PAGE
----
Two thousand years from now, when archaeologists dig up our landfills, think of the
non- biodegradable playthings they'll discover: Super-soaker water guns, impossibly
pectoral action figures, and that fashion plate for the ages, Barbie, her synthetic
blondness impervious to the ravages of passing millennia. According to the Society of the
Plastics Industry, a trade association in Washington, D.C., 71 million pounds of
high-density polyethylene plastic went into the making of toys, novelties, and sporting
goods in 1994 alone.
Unfortunately, early attempts to wed green consciousness to child's play gave birth to
such snoozers as juice-jug bowling pins. But just as vegetarian cuisine has evolved from
penance to pleasure, the spirit of earth-friendly amusements has shifted from dutiful to
Nature-loving gift givers will be buoyed by the eco-conscious turn some toy
manufacturers are taking. To reduce waste, they're beginning to make playthings out of
recycled materials and proffering some classics sure to brighten a child's special
Plastic drink containers make up Holbrook-Patterson Inc.'s Noch-Blox building logs.
Budding architects can build houses, cabins, and barns with these blocks knowing that
every pound of them keeps at least ten milk jugs out of the dump. And Holbrook's toy
vehicles will satisfy the aspiring carpooler.
Two of Huffy's bicycles give new meaning to the word recycle. The frame of the Metaloid
is made from 120 aluminum cans and industrial aluminum scrap. Huffy's Eco-Terra salvages
material in an even bigger way, using plastic containers and a percentage of reused steel
for the bike's pedals, grips, handlebar, and frame. The manufacturer of the archetypal
little red wagon, Radio Flyer, is also hitting the environmental trail with the Earth
Wagon, which boasts wood-like planks cunningly formed from old plastic jugs.
Rounding out the panoply of presents is another recreational mainstay. Thanks to The
Nature Company, stores are now offering a splashy Frisbee molded from 60-percent-recycled
While turning post-consumer plastic into toys is a good way to reduce waste, the
recycling process itself can be polluting. Certain types of plastics release toxic fumes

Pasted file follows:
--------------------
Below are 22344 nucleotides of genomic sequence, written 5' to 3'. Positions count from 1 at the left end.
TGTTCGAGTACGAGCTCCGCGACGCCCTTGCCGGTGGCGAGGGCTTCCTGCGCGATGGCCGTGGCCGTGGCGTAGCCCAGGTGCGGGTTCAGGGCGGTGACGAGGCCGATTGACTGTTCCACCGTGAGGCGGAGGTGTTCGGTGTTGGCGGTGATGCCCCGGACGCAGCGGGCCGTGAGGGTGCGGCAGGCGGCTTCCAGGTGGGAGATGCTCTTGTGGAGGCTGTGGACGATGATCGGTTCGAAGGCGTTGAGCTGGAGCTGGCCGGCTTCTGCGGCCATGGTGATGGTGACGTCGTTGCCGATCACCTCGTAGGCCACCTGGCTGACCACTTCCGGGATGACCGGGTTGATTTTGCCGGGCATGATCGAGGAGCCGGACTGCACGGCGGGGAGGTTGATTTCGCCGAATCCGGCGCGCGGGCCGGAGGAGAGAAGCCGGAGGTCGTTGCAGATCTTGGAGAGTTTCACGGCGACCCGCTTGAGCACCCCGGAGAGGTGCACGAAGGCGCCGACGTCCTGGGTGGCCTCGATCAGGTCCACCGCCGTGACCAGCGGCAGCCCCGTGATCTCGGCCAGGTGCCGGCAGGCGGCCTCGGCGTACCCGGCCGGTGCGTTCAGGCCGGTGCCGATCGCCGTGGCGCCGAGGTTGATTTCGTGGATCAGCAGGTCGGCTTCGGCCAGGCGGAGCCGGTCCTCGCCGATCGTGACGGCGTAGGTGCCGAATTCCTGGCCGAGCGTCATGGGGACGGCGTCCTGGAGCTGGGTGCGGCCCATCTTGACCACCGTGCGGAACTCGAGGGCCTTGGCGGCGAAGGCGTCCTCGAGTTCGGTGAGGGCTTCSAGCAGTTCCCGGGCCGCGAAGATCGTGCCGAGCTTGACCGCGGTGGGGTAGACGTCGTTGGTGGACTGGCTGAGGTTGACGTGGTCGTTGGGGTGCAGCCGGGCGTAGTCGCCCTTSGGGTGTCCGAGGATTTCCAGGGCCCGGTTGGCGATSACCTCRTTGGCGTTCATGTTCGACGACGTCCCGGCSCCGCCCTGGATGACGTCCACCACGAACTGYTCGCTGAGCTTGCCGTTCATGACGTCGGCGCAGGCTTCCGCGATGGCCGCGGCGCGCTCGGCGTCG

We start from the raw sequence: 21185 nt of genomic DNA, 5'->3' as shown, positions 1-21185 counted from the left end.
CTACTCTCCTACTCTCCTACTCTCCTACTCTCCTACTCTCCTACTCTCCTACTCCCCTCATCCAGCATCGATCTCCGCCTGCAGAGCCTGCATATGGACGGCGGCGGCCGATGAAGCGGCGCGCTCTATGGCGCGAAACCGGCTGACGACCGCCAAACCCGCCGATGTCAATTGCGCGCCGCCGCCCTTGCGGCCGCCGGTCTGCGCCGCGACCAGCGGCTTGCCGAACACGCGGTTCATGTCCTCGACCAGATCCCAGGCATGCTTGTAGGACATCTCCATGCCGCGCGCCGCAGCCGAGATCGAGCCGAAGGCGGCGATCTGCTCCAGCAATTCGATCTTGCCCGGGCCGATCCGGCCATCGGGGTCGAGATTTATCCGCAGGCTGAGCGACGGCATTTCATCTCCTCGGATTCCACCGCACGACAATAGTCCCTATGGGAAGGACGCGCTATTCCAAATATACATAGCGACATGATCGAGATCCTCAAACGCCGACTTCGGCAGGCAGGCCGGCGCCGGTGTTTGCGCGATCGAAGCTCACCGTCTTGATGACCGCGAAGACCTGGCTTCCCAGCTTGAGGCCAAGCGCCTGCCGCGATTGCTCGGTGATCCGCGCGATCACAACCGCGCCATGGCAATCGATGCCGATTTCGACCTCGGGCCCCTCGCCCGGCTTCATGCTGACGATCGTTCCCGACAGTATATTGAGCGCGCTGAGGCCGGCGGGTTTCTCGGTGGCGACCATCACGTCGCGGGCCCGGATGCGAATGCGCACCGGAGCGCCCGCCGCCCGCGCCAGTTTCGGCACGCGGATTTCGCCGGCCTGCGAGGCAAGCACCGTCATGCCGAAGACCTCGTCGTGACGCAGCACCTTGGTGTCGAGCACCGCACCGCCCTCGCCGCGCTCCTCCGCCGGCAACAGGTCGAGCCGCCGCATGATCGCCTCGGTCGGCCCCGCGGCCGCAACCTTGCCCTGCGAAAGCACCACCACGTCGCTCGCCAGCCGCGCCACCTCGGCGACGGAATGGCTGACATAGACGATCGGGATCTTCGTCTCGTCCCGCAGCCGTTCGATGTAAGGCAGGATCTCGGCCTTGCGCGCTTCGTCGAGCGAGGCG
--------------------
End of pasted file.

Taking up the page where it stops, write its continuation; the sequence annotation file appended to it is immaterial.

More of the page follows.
into the environment when they are melted for recycling. So why not bypass them entirely
and take advantage of the limitless craft possibilities afforded by nature and human
Many children's crafts books can help adults take play activities beyond pummeling a
virtual opponent silly and scoring points. With Raintree/Steck- Vaughn's excellent series
Salvaged as a guide, tykes can arrange twigs, feathers, shells, and leaves to create
musical instruments, puzzles, mosaics, and jewelry. If the weather's not nice enough to
collect fodder from out-of-doors, kids can rummage through the kitchen for materials to
make creative prints. Every child can be a Picasso by using textured fruits, veggies, and
cooking utensils to print images with nontoxic paint.
On the days when it seems no amount of cajoling can wrest the kids from the television,
stir up a little goop. It's a snap to whip up: in a large bowl, mix 1/2 cup warm water,
1/2 cup Elmer's Glue, and a dash of food coloring (for some reason, green coloring is a
big hit, and the sicklier the shade, the better). In another bowl, dissolve 1 teaspoon of
Borax in 1/2 cup warm water. Mix the two together, stirring well and pouring off any
excess water. Older kids will love this dripping goo and will play in messy contentment
for hours. Just don't forget to have them wear old clothes, and caution them not to put
any of the glop in their mouths.
Little people might sometimes feel overwhelmed when they hear about threats to the
environment. Promoting children's natural joyfulness and curiosity with carefully selected
gifts or creative projects provides a less-frightening way to educate pint-sized activists
on planetary stewardship. They might also do a world of good in restoring grown-ups' hope.
Julie Bourland is a San Francisco--based freelance writer.
Books in the Salvaged series are available from (800) 531- 5015. Additional
gooey recipes abound in the Kid's Squish Book, from Marlor Press at (800) 621-1918.